New publication: What is “water privilege”? And how do we perpetuate it in our everyday language, to dismiss the problems of people who lack water access?

When I began work on the Detroit Water Stories project, back in 2017, I was puzzled why more people living in the city and suburbs were not aware of or perturbed by the mass water shutoffs that had already impacted close to 100,000 households, since 2014. This was, after all, an issue that the United Nations had condemned in no uncertain terms as a major violation of human rights, after the Detroit Water and Sewerage Department started disconnecting water for residents who could not pay their bills — and in the richest country of the world, no less!

So began one of the first studies of our project, which was recently published as a chapter in an amazing edited book, titled “Water, Rhetoric and Social Justice: A Critical Confluence” (2020) and published by Lexington Press (Rowman & Littlefield).

While the book tackles water justice issues from a number of perspectives, our team’s chapter, titled “Naturalizing Environmental Injustice: How Privileged Residents Make Sense of Detroit’s Water Shutoffs,” looks at the central issue of how everyday language perpetuates social privilege when it comes to access of vital natural resources like water — and dismisses the concerns and voices of those who don’t enjoy access. The term “privilege” is widely used these days — sadly, often wrongly — and we extend its application to the context of environmental resources. Basically, we argue in the chapter that privilege is both social and environmental; not only does having water privilege mean that you don’t need to worry about never having personal access to water, it also means that environmental entities like water are gradually devalued, downplayed, and treated as mere market goods.

Data for this chapter was collected over two academic semesters by student researcher teams at Wayne State. Both undergraduate and graduate students were trained in research design, interviewing, and qualitative data analysis, and asked to reach out through their personal and professional networks to interview metro Detroit residents—people living in the three counties of Wayne, Oakland, and Macomb counties specifically—who had either experienced problems related to water access or knew of people who had. Several students also visited public spaces and events, such as the Detroit riverfront and Belle Isle, to approach random passers-by and talk to them about their experiences with water access and security. In total, 46 Metro Detroit residents were interviewed for this chapter—of whom 25 were Detroit residents and 21 were suburban residents who lived in the tri-county area.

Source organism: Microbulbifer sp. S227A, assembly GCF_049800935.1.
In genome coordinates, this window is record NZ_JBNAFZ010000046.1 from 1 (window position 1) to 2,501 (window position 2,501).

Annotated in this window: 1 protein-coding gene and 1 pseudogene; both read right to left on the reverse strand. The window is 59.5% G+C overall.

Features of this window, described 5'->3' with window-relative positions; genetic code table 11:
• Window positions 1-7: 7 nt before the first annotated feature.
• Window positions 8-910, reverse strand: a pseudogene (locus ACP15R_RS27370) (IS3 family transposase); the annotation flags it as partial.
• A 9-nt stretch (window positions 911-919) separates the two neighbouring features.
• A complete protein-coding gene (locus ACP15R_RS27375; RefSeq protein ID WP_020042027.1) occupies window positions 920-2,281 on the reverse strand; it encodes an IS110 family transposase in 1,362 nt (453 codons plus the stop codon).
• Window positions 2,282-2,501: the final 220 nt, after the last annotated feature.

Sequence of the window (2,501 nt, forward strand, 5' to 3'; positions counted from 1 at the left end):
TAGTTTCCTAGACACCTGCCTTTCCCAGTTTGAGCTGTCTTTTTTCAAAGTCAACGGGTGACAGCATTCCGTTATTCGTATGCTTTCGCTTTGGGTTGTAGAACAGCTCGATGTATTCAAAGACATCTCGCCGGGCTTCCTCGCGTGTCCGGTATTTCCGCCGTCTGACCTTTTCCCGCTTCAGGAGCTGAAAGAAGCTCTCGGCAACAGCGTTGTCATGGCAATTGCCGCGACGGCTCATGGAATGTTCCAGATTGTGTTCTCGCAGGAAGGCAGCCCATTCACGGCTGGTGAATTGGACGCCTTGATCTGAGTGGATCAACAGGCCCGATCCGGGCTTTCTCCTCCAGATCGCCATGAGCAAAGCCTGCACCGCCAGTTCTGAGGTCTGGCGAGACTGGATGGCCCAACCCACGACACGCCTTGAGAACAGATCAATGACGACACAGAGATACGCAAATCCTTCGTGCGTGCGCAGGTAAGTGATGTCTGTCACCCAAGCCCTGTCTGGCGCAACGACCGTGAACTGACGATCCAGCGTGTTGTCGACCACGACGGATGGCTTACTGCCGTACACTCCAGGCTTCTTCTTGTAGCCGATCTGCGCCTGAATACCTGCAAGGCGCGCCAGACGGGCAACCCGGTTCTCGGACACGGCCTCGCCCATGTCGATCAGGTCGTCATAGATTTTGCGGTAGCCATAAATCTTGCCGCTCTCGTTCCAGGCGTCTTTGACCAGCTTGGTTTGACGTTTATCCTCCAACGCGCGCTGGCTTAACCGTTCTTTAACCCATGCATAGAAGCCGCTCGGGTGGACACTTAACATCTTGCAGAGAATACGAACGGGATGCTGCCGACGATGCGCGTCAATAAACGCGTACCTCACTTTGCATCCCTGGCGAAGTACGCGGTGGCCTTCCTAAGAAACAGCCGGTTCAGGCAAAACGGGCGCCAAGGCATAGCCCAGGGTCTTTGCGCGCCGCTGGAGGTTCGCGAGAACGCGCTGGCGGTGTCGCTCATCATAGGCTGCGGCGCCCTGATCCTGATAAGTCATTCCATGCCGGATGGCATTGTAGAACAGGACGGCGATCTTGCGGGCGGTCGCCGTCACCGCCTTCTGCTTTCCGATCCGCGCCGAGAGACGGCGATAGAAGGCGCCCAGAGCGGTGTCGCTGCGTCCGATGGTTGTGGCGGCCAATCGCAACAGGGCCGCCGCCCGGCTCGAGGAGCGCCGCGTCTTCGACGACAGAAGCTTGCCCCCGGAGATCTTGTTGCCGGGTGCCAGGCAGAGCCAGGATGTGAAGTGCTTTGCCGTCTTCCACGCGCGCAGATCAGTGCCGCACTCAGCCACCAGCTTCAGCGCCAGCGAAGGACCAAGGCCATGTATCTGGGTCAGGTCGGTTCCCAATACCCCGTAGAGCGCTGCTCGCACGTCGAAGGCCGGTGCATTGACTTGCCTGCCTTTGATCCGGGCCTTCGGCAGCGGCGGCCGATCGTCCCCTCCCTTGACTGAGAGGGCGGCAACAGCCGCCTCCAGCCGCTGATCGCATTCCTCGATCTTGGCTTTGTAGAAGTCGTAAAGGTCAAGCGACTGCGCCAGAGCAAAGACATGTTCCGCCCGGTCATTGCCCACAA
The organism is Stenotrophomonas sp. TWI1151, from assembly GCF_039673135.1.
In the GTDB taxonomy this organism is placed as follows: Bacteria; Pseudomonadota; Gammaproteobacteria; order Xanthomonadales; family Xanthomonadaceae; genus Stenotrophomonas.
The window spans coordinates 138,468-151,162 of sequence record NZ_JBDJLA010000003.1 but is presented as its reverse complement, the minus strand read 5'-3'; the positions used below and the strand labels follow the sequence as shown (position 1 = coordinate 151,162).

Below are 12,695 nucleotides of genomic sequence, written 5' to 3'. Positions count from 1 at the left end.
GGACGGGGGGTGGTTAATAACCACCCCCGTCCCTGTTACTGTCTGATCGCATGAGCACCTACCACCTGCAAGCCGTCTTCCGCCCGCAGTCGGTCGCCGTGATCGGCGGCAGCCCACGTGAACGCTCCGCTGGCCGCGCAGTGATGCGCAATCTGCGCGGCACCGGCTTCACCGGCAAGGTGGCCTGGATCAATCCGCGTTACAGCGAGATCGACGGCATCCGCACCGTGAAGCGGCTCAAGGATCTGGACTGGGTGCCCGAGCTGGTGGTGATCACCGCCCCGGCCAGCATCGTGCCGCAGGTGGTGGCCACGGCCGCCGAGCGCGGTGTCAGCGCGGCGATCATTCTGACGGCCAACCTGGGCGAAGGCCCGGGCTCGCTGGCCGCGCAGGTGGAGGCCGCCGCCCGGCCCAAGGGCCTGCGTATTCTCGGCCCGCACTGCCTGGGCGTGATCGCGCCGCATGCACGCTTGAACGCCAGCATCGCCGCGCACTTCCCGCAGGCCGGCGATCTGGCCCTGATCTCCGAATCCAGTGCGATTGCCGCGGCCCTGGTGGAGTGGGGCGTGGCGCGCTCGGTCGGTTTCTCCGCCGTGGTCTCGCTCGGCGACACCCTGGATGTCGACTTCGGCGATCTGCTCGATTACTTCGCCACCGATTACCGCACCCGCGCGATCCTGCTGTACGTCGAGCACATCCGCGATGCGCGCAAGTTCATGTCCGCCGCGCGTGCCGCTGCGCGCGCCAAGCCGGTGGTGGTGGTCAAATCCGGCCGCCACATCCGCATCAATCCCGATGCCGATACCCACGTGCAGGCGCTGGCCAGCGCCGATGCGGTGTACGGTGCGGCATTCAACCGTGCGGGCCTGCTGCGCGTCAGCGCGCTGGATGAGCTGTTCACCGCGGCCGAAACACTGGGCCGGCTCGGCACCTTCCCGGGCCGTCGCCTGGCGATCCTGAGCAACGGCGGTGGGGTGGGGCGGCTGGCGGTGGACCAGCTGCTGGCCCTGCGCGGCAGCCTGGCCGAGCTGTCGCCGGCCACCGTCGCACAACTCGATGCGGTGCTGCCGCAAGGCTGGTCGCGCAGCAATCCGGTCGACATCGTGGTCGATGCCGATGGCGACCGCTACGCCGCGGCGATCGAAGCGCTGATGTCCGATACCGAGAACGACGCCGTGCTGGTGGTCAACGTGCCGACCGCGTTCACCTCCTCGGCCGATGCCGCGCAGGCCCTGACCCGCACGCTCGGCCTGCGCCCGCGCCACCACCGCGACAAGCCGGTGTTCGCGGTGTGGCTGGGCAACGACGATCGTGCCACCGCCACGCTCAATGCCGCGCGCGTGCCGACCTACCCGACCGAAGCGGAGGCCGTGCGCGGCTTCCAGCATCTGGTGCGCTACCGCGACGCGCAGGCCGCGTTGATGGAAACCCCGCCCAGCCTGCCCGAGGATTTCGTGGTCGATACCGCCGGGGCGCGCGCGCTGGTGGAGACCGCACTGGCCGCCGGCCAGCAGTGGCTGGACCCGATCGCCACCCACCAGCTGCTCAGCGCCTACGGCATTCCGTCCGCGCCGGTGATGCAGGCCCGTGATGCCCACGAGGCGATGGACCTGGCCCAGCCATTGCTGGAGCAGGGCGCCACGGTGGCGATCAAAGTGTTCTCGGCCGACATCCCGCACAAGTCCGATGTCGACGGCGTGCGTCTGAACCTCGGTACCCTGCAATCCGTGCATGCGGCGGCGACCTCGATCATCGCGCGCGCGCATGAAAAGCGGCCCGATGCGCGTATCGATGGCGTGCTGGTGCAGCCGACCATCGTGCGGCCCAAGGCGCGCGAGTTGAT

Our findings demonstrated four key frames used by participants in both urban and suburban contexts to make sense of their access to water. These ranged from emphasizing residents’ personal responsibility to manage water supplies and pay their utility bills on time, to shifting across paradoxical roles of the government as both problematic actor and solution-provider, to underlining the need for civic action and solutions, to relying on relatively narrow community boundaries for denying the real scope of the water crisis or mis-characterizing that crisis in a way that can marginalize very real concerns of water (un)affordability.

In essence, our chapter unpacks how social privilege works in insidious ways to naturalize environmental injustice. Understanding these sense-making frames used by privileged residents will enable grassroots activists and progressive policymakers to address constituents often opposed to the affirmative actions that environmental justice involves. Unearthing the discursive devices that allow such residents to see environmental injustice as “not my problem” or even as “inevitable” or “just desserts” will enable activists to design communication campaigns to better speak to residents’ sense of naturalized privilege. In fact, even before the final version of this chapter appeared in print, I used the main lessons from our study to design a social justice workshop for our community partners, Detroit Jews for Justice, to help them figure out how best to encourage advocacy among their constituents and to pierce through the fog of water privilege.

A pre-print version of this chapter is available for download at the Detroit Water Stories project website, as long as it is used for non-commercial and educational purposes only. Please cite this work as: Mesmer, K., Aniss, M., & Mitra, R. (2020). Naturalizing environmental injustice: How privileged residents make sense of Detroit’s water shutoffs. In C. Schmitt, C.S. Thomas, & T.R. Castor (Eds.)., Water, rhetoric and social justice: A critical confluence, (pp. 149-170). Lanham, MD: Lexington Books.

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